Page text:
If you have been losing your battle against keratoconus, a progressive bulging of the cornea that causes rapidly worsening vision, then you should know about a state-of-the-art surgical option that might provide lasting relief. Tiny inserts called Intacs can effectively reshape the cornea, reducing the bulge that interferes with normal refraction of incoming light.
Why Might You Need Intacs?
People with keratoconus, a weakening or thinning or the cornea that allows this tissue to bulge outward, often find that they have to keep changing their lens prescription to keep up with the progress of the disorder. For these patients, a brief surgical procedure to install Intacs may make good long-term sense. Intacs are thin, crescent shaped inserts made of a clear biocompatible material. Once they have been implanted, they work by exerting just enough pressure against the sides of the cornea to flatten out the exaggerated curvature caused by keratoconus. The thicker the implanted ring, the more flattening will occur. Your eye care provider may use one or two rings to achieve the best possible curvature adjustment.
About the Surgery
The surgery itself takes only a few minutes as an outpatient procedure. The doctor makes a tiny cut along the surface of the cornea, in many cases using a precision laser device, so that the layers of tissues within the cornea may be separated. A centering guide placed on the eye allows the surgeon to line up the Intacs as precisely as possible along the peripheral zone of the cornea (outside your normal visual field). Once the Intacs have been implanted into the incision, the incision is sutured closed. You may be advised to give the eye a rest for a couple of days following surgery, but many patients enjoy sharper, clearer vision the very next day.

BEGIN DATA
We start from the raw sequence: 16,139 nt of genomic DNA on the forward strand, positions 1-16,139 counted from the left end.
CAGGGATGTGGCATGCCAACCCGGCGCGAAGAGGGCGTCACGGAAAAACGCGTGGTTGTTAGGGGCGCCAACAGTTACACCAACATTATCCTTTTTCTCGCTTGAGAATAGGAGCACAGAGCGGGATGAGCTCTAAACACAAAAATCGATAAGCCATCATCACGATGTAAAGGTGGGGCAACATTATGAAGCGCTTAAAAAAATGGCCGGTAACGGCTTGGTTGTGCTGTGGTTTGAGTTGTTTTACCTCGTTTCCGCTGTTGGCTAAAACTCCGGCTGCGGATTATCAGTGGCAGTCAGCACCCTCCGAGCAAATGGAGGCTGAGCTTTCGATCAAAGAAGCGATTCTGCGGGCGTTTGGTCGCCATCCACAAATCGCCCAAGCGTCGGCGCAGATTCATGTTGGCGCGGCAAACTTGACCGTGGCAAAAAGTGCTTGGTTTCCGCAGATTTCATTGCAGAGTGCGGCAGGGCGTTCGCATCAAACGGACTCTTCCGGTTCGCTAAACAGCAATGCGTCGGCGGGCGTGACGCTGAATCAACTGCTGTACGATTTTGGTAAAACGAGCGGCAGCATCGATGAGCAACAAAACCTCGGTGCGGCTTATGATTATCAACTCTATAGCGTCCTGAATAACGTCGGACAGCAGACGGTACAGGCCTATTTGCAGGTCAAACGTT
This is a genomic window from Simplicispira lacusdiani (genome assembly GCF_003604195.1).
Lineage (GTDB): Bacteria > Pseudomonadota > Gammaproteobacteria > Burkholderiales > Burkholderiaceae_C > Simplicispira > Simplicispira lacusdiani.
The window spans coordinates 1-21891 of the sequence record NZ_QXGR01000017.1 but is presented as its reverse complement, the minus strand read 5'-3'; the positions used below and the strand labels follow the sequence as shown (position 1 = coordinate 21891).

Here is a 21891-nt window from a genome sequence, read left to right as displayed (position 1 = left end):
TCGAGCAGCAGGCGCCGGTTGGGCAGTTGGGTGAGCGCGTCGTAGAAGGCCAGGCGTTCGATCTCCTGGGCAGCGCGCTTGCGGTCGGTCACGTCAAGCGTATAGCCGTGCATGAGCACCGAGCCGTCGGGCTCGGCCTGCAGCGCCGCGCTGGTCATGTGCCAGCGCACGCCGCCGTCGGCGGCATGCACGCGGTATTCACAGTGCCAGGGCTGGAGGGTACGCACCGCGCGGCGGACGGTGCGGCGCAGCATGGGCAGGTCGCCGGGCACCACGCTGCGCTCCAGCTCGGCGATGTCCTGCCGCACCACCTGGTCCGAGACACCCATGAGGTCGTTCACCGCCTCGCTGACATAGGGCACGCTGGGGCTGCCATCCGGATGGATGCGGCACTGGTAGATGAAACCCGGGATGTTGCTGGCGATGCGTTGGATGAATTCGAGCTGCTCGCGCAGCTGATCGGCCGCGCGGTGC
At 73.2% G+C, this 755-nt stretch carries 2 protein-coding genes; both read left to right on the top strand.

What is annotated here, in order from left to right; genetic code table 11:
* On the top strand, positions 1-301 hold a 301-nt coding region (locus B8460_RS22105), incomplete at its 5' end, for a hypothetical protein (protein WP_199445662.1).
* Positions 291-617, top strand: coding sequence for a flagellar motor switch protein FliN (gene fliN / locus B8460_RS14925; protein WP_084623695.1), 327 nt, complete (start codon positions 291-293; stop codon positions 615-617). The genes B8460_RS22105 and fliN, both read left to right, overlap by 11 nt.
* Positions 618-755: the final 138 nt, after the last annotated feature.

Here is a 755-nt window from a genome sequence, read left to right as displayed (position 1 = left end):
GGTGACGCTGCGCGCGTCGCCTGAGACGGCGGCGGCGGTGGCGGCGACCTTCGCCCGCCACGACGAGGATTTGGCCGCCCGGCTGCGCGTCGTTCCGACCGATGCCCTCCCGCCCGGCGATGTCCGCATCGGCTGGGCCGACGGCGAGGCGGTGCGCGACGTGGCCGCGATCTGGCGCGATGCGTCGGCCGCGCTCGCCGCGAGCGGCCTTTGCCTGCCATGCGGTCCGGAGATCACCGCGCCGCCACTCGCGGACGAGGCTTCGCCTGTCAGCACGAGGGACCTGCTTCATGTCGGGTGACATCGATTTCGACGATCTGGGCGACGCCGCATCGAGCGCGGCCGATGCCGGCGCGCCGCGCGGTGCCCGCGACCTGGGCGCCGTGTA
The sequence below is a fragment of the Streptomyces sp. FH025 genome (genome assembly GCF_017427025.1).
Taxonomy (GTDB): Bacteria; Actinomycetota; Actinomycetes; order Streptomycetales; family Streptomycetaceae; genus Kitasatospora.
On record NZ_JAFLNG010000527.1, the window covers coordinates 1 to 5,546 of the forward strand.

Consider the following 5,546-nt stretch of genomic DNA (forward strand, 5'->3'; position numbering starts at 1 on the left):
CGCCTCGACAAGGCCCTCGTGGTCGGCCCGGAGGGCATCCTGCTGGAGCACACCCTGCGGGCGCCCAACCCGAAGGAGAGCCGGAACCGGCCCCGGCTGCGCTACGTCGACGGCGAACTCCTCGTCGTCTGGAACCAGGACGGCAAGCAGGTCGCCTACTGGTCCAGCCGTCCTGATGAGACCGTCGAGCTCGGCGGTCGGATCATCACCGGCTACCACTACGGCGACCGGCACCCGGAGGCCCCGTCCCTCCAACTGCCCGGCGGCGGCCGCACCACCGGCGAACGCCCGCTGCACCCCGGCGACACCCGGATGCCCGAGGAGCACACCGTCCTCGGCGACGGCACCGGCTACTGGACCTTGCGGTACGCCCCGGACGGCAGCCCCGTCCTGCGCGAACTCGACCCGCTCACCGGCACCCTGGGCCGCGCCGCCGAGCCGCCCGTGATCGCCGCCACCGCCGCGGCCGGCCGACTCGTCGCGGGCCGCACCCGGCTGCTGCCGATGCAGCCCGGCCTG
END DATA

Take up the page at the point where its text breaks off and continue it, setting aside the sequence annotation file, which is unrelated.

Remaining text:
Intacs have several features that make them a safe, convenient choice for patients with keratoconus. The fact that they are made of the same biocompatible material as the lenses used for cataract surgery means that they are unlikely to cause irritation or other problems. If you are unhappy with the degree of vision correction provided by Intacs, you can opt to reverse the process and have the Intacs removed — after which your cornea will eventually return to its previous curvature. Ask your eye care provider whether Intacs could prove helpful in taming your keratoconus symptoms.